Draft and Trade Talk Message Board
My league includes a "MI" position so I have Altuve at 2B and Tulowitzki at SS. Currently, Brad Miller is occupying my MI spot but I've really disliked him all season and now he has dropped to 9th in the Mariners lineup. I know Scott is a big Miller fan, but I think Scooter can outperform Miller. My league also includes OPS as a 6th category and .800+ is no slouch for a MI position.
Drop Miller for Scooter? Thoughts?
Yeah - I was. I thought Miller would be a great bench player. He still may be = but it won't be on my team as I dropped him last week. Scooter has proven to be a good little hitter - just don't expect any counting stats to speak of.
- 1 Reply to Scott
For a MI plug, I just don't want the guy to drag down my stats like Miller is doing to my AVG, OPS, and soon to be runs scored moving to the bottom of the order.
I'd be ecstatic if Scooter can be a .280 80R 15HR 70RBI 15SB .800OPS, which is what I was hoping from Miller at the beginning of the year.
In honor of of little Connie Marrero... I say Scooter!
Excerpt from AP below:
HAVANA April 23, 2014 (AP)
By PETER ORSI Associated Press
Conrado Marrero, the diminutive Cuban right-hander who pitched for the Washington Senators in the 1950s and in 2011 became the oldest living former Major League Baseball player, died in Havana on Wednesday. He was 102, just two days short of his 103rd birthday.
Marrero's grandson said he died in the early afternoon.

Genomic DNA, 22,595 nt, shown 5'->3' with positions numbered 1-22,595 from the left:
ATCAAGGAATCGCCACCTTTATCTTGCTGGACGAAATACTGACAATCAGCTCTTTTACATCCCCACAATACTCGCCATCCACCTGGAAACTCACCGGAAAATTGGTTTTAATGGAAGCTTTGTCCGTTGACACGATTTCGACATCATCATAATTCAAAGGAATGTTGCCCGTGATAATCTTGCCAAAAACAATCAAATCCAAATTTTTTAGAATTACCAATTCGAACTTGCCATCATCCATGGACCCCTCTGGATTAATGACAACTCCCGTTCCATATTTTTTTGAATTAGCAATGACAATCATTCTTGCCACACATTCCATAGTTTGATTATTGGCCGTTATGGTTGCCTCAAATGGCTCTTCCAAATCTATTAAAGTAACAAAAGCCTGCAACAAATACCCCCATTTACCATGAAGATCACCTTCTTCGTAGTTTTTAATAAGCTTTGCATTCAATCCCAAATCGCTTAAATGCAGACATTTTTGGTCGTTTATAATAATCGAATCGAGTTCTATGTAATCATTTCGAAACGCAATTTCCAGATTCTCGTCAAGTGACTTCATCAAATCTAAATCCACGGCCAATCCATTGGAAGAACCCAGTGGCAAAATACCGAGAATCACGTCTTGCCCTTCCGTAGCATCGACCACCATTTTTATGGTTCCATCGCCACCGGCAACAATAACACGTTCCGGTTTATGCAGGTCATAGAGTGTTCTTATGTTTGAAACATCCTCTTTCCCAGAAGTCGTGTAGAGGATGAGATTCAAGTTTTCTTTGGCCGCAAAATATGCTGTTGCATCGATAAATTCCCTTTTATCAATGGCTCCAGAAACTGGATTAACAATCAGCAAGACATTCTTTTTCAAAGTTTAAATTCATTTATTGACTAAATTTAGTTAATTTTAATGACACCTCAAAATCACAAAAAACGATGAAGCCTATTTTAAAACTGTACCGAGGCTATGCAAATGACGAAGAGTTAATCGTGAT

"He woke up in the morning and it was like he wasn't there. He wasn't reacting," Rogelio Marrero told The Associated Press.
"Connie" Marrero, as he was known in the States, was renowned for his control and for his presence on the mound despite standing just 5 feet 5 inches tall and weighing 158 pounds.
What Marrero lacked in heat he made up for with a tricky repertoire of breaking balls, knucklers and other off-speed pitches. He also had a quirky windup that Felipe Alou once likened to "a cross between a windmill gone berserk and a mallard duck trying to fly backwards."
In interviews with the AP in recent years, Marrero recounted the highlights of a career facing off against Hall of Famers such as Mickey Mantle and Larry Doby. Beating the New York Yankees was especially gratifying, he said. He also recalled struggling against left-handed batters in general, and southpaw slugger Ted Williams in particular, a frustration shared by plenty of his contemporaries.
"One day Williams got two home runs off me, and afterward he came up to me and said, 'Sorry, it was my day today,'" Marrero said in 2012. "I responded, 'Ted, every day is your day.' "
Born April 25, 1911, in the town of Sagua la Grande, about 220 miles (350 kilometers) east of Havana, Marrero's nickname on the island was "The Peasant from Laberinto," after the farm where he grew up.
"Putting on that uniform always made me feel bigger, more powerful," Marrero said in 2013, on his 102nd birthday.
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